$8.571 billion (31 December 2017 est.)

$6.327 billion (31 December 2016 est.)

country comparison to the world: 119

Exchange rates

Communaute Financiere Africaine francs (XOF) per US dollar -

617.4 (2017 est.)

593.01 (2016 est.)

593.01 (2015 est.)

591.45 (2014 est.)

494.42 (2013 est.)

Energy

Electricity access

population without electricity: 5 million (2019)

electrification - total population: 71% (2019)

electrification - urban areas: 94% (2019)

electrification - rural areas: 50% (2019)

Communications

Telephones - fixed lines

total subscriptions: 195,288

subscriptions per 100 inhabitants: 1.27 (2019 est.)

country comparison to the world: 122

Telephones - mobile cellular

total subscriptions: 16,871,654

subscriptions per 100 inhabitants: 109.72 (2019 est.)

country comparison to the world: 63

Telecommunication systems

general assessment: mobile penetration reached 108% in March 2019; mobile broadband accounts for close to 100% (97.2%) Internet accesses; 3G and LTE services for 50% of population; growth in the intel market along with economic growth for the country; regulator awards more MVNO licenses, deactivated some 5 million unregistered SIM cards (2020)

domestic: generally reliable urban system with a fiber-optic network; about two-thirds of all fixed-line connections are in Dakar; mobile-cellular service is steadily displacing fixed-line service, even in urban areas; fixed-line 1 per 100 and mobile-cellular 110 per 100 persons (2019)

international: country code - 221; landing points for the ACE, Atlantis-2, MainOne and SAT-3/WASC submarine cables providing connectivity from South Africa, numerous western African countries, Europe and South America; satellite earth station - 1 Intelsat (Atlantic Ocean) (2019)

note: the COVID-19 outbreak is negatively impacting telecommunications production and supply chains globally; consumer spending on telecom devices and services has also slowed due to the pandemic's effect on economies worldwide; overall progress towards improvements in all facets of the telecom industry - mobile, fixed-line, broadband, submarine cable and satellite - has moderated

Broadcast media

state-run Radiodiffusion Television Senegalaise (RTS) broadcasts TV programs from five cities in Senegal; in most regions of the country, viewers can receive TV programming from at least 7 private broadcasters; a wide range of independent TV programming is available via satellite; RTS operates a national radio network and a number of regional FM stations; at least 7 community radio stations and 18 private-broadcast radio stations are available; transmissions of at least 5 international broadcasters are accessible on FM in Dakar (2019)

Internet users

total: 6,909,635

percent of population: 46% (July 2018 est.)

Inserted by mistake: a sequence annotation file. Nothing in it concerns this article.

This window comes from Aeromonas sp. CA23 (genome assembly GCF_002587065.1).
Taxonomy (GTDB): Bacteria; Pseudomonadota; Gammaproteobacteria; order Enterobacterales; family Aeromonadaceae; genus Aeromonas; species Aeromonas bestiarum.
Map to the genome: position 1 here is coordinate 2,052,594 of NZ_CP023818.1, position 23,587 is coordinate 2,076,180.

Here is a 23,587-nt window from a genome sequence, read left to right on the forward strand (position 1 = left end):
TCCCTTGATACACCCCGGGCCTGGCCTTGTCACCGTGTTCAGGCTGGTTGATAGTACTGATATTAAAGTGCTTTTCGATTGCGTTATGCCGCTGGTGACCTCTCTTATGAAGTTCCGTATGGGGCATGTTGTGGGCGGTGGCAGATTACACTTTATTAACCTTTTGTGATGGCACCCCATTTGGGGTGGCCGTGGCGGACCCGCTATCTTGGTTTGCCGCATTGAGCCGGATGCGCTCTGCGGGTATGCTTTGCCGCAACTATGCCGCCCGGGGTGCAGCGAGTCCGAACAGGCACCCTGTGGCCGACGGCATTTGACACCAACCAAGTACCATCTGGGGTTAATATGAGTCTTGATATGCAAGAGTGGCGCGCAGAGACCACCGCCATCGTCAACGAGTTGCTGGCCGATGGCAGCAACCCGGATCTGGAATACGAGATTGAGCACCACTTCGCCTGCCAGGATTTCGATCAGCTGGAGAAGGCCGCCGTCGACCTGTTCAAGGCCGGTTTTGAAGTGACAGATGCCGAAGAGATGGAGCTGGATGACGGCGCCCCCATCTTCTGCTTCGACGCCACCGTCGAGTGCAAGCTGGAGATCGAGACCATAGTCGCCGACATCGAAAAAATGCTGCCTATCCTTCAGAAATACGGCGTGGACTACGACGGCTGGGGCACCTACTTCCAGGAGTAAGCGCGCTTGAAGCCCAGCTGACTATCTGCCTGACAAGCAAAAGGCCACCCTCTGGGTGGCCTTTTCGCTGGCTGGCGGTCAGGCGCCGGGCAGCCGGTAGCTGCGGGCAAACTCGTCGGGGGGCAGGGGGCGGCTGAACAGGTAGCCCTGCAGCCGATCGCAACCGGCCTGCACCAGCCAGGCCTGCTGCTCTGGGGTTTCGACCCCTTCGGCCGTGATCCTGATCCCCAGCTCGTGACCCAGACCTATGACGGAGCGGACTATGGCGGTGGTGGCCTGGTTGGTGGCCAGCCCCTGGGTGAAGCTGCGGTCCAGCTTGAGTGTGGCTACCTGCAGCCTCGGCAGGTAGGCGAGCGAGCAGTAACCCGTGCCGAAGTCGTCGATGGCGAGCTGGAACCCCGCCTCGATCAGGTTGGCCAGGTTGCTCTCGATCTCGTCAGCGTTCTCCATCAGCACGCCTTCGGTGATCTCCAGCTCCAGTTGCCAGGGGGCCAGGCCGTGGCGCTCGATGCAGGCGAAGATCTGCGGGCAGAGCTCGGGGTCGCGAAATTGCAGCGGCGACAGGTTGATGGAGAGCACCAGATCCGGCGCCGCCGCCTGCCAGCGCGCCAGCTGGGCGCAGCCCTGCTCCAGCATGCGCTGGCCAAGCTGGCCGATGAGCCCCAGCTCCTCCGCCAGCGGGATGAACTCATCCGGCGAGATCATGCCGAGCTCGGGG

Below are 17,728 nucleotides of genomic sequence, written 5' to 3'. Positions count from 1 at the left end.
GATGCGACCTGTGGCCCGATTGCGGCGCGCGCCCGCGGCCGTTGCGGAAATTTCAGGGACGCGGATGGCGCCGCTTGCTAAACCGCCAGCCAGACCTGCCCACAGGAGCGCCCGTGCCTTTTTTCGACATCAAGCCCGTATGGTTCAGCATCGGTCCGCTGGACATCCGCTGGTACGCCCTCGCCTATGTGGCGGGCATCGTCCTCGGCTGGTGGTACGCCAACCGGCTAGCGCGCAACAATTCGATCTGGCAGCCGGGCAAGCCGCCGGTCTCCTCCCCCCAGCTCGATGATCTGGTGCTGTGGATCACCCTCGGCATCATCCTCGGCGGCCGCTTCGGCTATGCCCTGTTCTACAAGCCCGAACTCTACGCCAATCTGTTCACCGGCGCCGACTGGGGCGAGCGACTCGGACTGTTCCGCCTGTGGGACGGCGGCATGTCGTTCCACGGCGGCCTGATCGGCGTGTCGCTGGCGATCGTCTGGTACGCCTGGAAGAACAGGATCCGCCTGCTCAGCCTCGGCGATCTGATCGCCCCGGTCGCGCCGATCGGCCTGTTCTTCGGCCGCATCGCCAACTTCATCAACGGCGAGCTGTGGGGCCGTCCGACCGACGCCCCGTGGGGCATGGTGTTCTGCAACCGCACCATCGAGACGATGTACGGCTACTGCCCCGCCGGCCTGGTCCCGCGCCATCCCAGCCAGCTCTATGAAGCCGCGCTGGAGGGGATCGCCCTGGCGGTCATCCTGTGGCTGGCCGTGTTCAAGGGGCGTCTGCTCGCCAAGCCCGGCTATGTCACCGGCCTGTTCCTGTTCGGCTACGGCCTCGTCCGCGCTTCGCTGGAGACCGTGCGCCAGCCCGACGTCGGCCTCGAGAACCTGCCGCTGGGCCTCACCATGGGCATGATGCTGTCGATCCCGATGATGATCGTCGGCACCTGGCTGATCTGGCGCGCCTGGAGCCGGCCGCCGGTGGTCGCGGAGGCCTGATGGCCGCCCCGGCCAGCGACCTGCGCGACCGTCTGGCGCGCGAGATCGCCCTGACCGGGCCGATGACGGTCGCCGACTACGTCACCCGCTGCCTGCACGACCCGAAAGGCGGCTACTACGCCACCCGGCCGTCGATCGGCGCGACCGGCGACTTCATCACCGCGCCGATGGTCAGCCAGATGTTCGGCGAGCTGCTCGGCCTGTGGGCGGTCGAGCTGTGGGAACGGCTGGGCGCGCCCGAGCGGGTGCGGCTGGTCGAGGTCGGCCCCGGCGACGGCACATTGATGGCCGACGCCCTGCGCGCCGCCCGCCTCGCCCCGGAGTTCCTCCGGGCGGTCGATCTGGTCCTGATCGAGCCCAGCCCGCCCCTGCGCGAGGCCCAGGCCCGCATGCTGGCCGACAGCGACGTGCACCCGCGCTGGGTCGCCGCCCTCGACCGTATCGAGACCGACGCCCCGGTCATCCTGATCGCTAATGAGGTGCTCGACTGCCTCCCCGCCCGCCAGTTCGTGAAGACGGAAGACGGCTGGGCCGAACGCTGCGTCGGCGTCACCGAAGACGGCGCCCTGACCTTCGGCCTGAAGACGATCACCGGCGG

country comparison to the world: 72

Broadband - fixed subscriptions

total: 129,820

subscriptions per 100 inhabitants: 1 (2018 est.)

country comparison to the world: 117

Transportation

National air transport system

number of registered air carriers: 2 (2020)

inventory of registered aircraft operated by air carriers: 11

annual passenger traffic on registered air carriers: 21,038 (2018)

annual freight traffic on registered air carriers: 40,000 mt-km (2018)

Airports - with paved runways

total: 9 (2017)

over 3,047 m: 2 (2017)

1,524 to 2,437 m: 6 (2017)

914 to 1,523 m: 1 (2017)

Airports - with unpaved runways

total: 11 (2013)

1,524 to 2,437 m: 7 (2013)

914 to 1,523 m: 3 (2013)

under 914 m: 1 (2013)

Pipelines

43 km gas, 8 km refined products (2017)

Railways

total: 906 km (713 km operational in 2017) (2017)

narrow gauge: 906 km 1.000-m gauge (2017)

country comparison to the world: 94

Roadways

total: 16,665 km (2017)

paved: 6,126 km (includes 241 km of expressways) (2017)

unpaved: 10,539 km (2017)

country comparison to the world: 120

Waterways

1,000 km (primarily on the Senegal, Saloum, and Casamance Rivers) (2012)

country comparison to the world: 63

Merchant marine

total: 32

by type: general cargo 4, oil tanker 1, other 27 (2019)

country comparison to the world: 130

Ports and terminals

major seaport(s): Dakar

Military and Security

Military and security forces

Senegalese Armed Forces: Army, Senegalese National Navy (Marine Senegalaise, MNS), Senegalese Air Force (Armee de l'Air du Senegal), National Gendarmerie (includes Territorial and Mobile components) (2020)

Military expenditures

1.5% of GDP (2019 est.)

1.6% of GDP (2018)

1.5% of GDP (2017)

1.6% of GDP (2016)

1.2% of GDP (2015)

country comparison to the world: 84

Military and security service personnel strengths

the Senegalese Armed Forces (SAF) consist of approximately 19,000 active personnel (12,000 Army; 1,000 Navy/Coast Guard; 800 Air Force; 5,000 National Gendarmerie) (2019 est.)

Military equipment inventories and acquisitions

the SAF inventory includes mostly older or second-hand equipment from a variety of countries, including France, South Africa, and Russia/former Soviet Union; in recent years, the SAF has attempted to modernize, particularly its air force; China and France are the leading suppliers of newer military hardware to the SAF since 2010 (2019 est.)

Military deployments

1,000 Mali (MINUSMA) (2020)

Military service age and obligation

18 years of age for voluntary military service; 20 years of age for selective conscript service; 2-year service obligation; women have been accepted into military service since 2008 (2016)

Transnational Issues

Disputes - international

cross-border trafficking in persons, timber, wildlife, and cannabis; rebels from the Movement of Democratic Forces in the Casamance find refuge in Guinea-Bissau

Refugees and internally displaced persons

refugees (country of origin): 14,114 (Mauritania) (2020)

IDPs: 8,400 (clashes between government troops and separatists in Casamance region in the 1990s and early 2000s) (2019)

Illicit drugs

transshipment point for Southwest and Southeast Asian heroin and South American cocaine moving to Europe and North America; illicit cultivator of cannabis